Lee favored cross-training between different fighting styles, and had a particular interest in grappling.[112] Lee trained with several judo practitioners in Seattle and California, among them Fred Sato, Jesse Glover, Taky Kimura, Hayward Nishioka and Wally Jay, as well as Gene LeBell.[113][112] Many of his first students were proficient in judo and other arts, and he learned as much as he taught.[114] After befriending LeBell on the set of The Green Hornet, Lee offered to teach him striking arts in exchange for being taught grappling techniques.[59][115] LeBell had been taught catch wrestling by prestigious grapplers Lou Thesz and Ed Lewis, and notable techniques of both judo and catch wrestling can be seen in Lee's Tao of Jeet Kune Do.[116] He also learned grappling moves from hapkido master Ji Han-jae.[112]

According to Glover, Lee only found judo ineffective at the action of getting hold of the opponent.[112] In their first training together, Glover showed Lee an osoto gari, which Lee considered not a bad technique, but he disliked that Glover had needed to hold onto Lee.[117] While in Seattle, Lee developed anti-grappling techniques against opponents trying to tackle him or take him to the ground. Glover recalled Lee "definitely would not go to the ground if he had the opportunity to get you standing up."[112] Nonetheless, Lee expressed to LeBell a wish to integrate judo into his fighting style.[112] He incorporated the osoto gari into Jeet Kune Do, among other throws, armlocks and chokeholds from judo.[118]

Although Lee opined that grappling was of little use in action choreography because it was not visually distinctive,[115] he showcased grappling moves in his own films, such as Way of the Dragon, where his character finishes his opponent Chuck Norris with a neck hold inspired by LeBell,[59] and Enter the Dragon, whose prologue features Lee submitting his opponent Sammo Hung with an armbar.[112][119] Game of Death also features Lee and Han-jae exchanging grappling moves, as well as Lee using wrestling against the character played by Kareem Abdul-Jabbar.[112]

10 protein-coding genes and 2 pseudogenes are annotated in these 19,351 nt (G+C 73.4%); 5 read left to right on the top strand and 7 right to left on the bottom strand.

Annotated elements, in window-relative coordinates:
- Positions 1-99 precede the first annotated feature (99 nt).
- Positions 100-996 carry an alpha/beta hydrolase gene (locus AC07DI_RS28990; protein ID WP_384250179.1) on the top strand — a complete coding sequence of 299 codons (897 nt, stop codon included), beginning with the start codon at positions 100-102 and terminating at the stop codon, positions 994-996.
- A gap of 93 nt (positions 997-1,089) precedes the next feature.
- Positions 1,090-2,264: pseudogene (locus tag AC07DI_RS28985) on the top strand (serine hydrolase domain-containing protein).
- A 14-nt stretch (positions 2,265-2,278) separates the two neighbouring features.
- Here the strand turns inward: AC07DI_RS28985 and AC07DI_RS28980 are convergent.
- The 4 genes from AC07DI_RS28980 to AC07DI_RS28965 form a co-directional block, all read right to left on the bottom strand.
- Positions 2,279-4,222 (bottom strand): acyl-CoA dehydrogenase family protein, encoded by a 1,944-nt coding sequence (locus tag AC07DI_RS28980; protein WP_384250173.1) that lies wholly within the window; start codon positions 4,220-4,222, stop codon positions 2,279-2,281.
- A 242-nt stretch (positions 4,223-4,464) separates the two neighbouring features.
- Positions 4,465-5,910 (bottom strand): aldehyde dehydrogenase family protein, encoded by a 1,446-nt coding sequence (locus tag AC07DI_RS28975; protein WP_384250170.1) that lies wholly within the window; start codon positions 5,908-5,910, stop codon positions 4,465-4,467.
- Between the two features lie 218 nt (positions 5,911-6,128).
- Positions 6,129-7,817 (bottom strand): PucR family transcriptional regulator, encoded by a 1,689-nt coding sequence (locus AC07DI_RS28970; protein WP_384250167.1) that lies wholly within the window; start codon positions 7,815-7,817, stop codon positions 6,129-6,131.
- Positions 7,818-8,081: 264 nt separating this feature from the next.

Lee was also influenced by the training routine of The Great Gama, an Indian/Pakistani pehlwani wrestling champion known for his grappling strength. Lee incorporated Gama's exercises into his own training routine.[120]

Street fighting[edit]

Another major influence on Lee was Hong Kong's street fighting culture in the form of rooftop fights. In the mid-20th century, soaring crime in Hong Kong, combined with limited Hong Kong Police manpower, led to many young Hongkongers learning martial arts for self-defence. Around the 1960s, there were about 400 martial arts schools in Hong Kong, teaching their own distinctive styles of martial arts. In Hong Kong's street fighting culture, there emerged a rooftop fight scene in the 1950s and 1960s, where gangs from rival martial arts schools challenged each other to bare-knuckle fights on Hong Kong's rooftops, in order to avoid crackdowns by British colonial authorities. Lee frequently participated in these Hong Kong rooftop fights. He combined different techniques from different martial arts schools into his own hybrid martial arts style.[121]

When Lee returned to Hong Kong in the early 1970s, his reputation as "the fastest fist in the east" routinely led to locals challenging him to street fights. He sometimes accepted these challenges and engaged in street fights, which led to some criticism from the press portraying him as violent at the time.[122]

Fitness[edit]

At 5 feet 7 inches and weighing less than 140 pounds,[123] Lee was renowned for his physical fitness and vigor, achieved by using a dedicated fitness regimen to become as strong as possible. After his match with Wong Jack-man in 1965, Lee changed his approach toward martial arts training. Lee felt that many martial artists of his time did not spend enough time on physical conditioning. Lee included all elements of total fitness—muscular strength, muscular endurance, cardiovascular endurance, and flexibility. He used traditional bodybuilding techniques to build some muscle mass, though not overdone, as that could decrease speed or flexibility. At the same time, with respect to balance, Lee maintained that mental and spiritual preparation are fundamental to the success of physical training in martial arts skills. In Tao of Jeet Kune Do he wrote:

Training is one of the most neglected phases of athletics. Too much time is given to the development of skill and too little to the development of the individual for participation. ... JKD, ultimately is not a matter of petty techniques but of highly developed spirituality and physique.[124]

According to Linda Lee Cadwell, soon after he moved to the United States, Lee started to take nutrition seriously and developed an interest in health foods, high-protein drinks, and vitamin and mineral supplements. He later concluded that achieving a high-performance body was akin to maintaining the engine of a high-performance automobile. Allegorically, as one could not keep a car running on low-octane fuels, one could not sustain one's body with a steady diet of junk food, and with "the wrong fuel", one's body would perform sluggishly or sloppily.[125]